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Being The Change You Wish To See


Many years ago, my grandmother mailed to me a singular excerpt from Marianne Williamson's book "A Return to Love." While I wasn't familiar with the poem within it, "Our Deepest Fear," the words jumped off the paper on first sight. It was a turbulent time in my life. I still remember pulling it from the envelope, seeing the paper it was printed on, cut with jagged edges from whatever paper it came from. The words were like salve. It was just what I needed at the time.


No matter your spiritual/religious belief system, I encourage you to read Marianne Williamson's poem with an open mind and see what aspects speak to you. If you are not religious or prefer to think of yourself as more of a spiritual creature, you might replace the word "God" with the word spirit. In most every culture, humans recognize a spiritual aspect to our existence. When we feel deeply or have intuition at work, it is not our bodies that are first stirred. It is our spirit...Find the poem here below:


Our deepest fear is not that we are inadequate. Our deepest fear is that we are powerful beyond measure. It is our light, not our darkness That most frightens us.

We ask ourselves Who am I to be brilliant, gorgeous, talented, fabulous? Actually, who are you not to be? You are a child of God.

Your playing small Does not serve the world. There's nothing enlightened about shrinking.

So that other people won't feel insecure around you.

We are all meant to shine, As children do. We were born to make manifest The glory of God that is within us.

It's not just in some of us; It's in everyone.

And as we let our own light shine, We unconsciously give other people permission to do the same. As we're liberated from our own fear, Our presence automatically liberates others.

Note: This inspiring poem is taken from Marianne Williamson's book A Return to Love. Though often quoted as part of Nelson Mandela's moving inaugural speech, "Our Deepest Fear" does not appear in the speech. Marianne Williamson herself has commented on this mistaken attribution. For Marianne's website, click here.


Even still, it reminds me of the Zen proverb, "When the student is ready, the teacher will appear." Who among us can say that our world doesn't look clearer in hindsight? Sometimes that means one night of sleep and sometimes it looks like a decade or two. Sometimes, and more often than not, it means that we have to pass through some turbulence before we can appreciate our fears and what they represent. Not unlike yourself and anyone else in life, I had been through the turbulence and was unknowingly waiting for guidance.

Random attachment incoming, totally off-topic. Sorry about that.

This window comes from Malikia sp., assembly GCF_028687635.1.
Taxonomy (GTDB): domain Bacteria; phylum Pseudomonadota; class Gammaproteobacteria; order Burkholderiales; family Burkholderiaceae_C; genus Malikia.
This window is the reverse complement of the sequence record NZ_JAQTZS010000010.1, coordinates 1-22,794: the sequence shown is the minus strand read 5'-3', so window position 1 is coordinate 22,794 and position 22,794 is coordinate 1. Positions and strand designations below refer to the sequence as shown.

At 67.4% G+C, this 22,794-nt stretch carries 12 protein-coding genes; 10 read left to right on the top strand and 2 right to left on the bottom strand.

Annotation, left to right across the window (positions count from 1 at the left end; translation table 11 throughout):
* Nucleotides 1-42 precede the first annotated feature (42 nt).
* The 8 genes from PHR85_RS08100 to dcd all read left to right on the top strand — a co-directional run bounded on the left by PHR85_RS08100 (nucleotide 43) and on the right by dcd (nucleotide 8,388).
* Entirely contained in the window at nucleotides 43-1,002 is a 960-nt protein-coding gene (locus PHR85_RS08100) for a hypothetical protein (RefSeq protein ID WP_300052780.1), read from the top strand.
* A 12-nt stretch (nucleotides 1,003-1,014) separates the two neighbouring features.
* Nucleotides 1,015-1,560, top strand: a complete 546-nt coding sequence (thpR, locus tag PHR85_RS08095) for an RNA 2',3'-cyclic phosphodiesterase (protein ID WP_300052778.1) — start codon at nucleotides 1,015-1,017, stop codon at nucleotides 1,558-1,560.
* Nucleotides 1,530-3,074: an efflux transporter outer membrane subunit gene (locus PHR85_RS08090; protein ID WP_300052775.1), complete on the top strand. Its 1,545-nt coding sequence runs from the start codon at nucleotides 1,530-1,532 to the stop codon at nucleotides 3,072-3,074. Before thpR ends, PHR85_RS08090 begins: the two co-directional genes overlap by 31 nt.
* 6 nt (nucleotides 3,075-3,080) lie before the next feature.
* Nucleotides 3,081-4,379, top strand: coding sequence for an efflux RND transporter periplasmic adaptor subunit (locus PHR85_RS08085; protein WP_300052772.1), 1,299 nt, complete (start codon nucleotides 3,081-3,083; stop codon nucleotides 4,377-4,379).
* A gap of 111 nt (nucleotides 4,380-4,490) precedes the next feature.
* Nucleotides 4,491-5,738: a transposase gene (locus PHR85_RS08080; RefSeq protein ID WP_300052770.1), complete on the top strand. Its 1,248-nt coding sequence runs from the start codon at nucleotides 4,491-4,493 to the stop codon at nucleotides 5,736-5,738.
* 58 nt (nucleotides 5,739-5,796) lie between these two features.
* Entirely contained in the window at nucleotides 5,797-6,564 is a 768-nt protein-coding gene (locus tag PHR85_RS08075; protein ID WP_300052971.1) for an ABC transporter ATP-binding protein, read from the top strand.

As a clinician, I am a BIG fan of getting up close and personal with our Inner Critics. The best self-awareness comes from confronting what scares us most. That's why the work feels so difficult to tackle sometimes. Expressing ourselves in the safe holding space of a therapists office is the closest we can come to getting in touch with ourselves sometimes.


The interesting part is that when a light is shone on our Critic, the part of us that holds onto our deepest fears with a vice-like grip, we forget that our Critic is just trying to help us make it through this life. It tells us to be "be careful" and "don't make mistakes" because it reminds us of the last time we messed up or got hurt. The message ends up being "avoid hurt at all costs!" So, we see that somewhere along the way, our best intentions turn into internalized criticism. Our best efforts at protecting ourselves look like inner dialogue that, at times, can be unrelenting. We fear that our inadequacies will leave us abandoned by others or worse, proving that our childhood bullies were right after all. We forget where these messages started and fail to realize is that our Critics are trying to prevent us from getting hurt like we did once. So, we stay in our lane, keep our heads down and try to anticipate failure so that we don't actually ever fail. What kind of life does this lead to? One of not trying. Because we are afraid of what might happen.


Check in with yourself. Your thoughts. Take a moment and scan what's coming up for you. Do you now feel more human and spiritual? Do you feel a sense of connectedness, knowing that you aren't alone? Do you feel a little more seen and heard? Like Gandhi, I encourage you to "be the change you wish to see in the world" and know that I'm behind you. The next choice you make... The next interaction you have with someone, ask yourself who are you not to be everything you want to see? Change doesn't come from being comfortable and avoiding mistakes. It comes from the ownership of making the mistakes so that you can learn from them and be everything you hoped you could be in this life.


I wish you a lovely rest of your day. Know that I wish you light and love.

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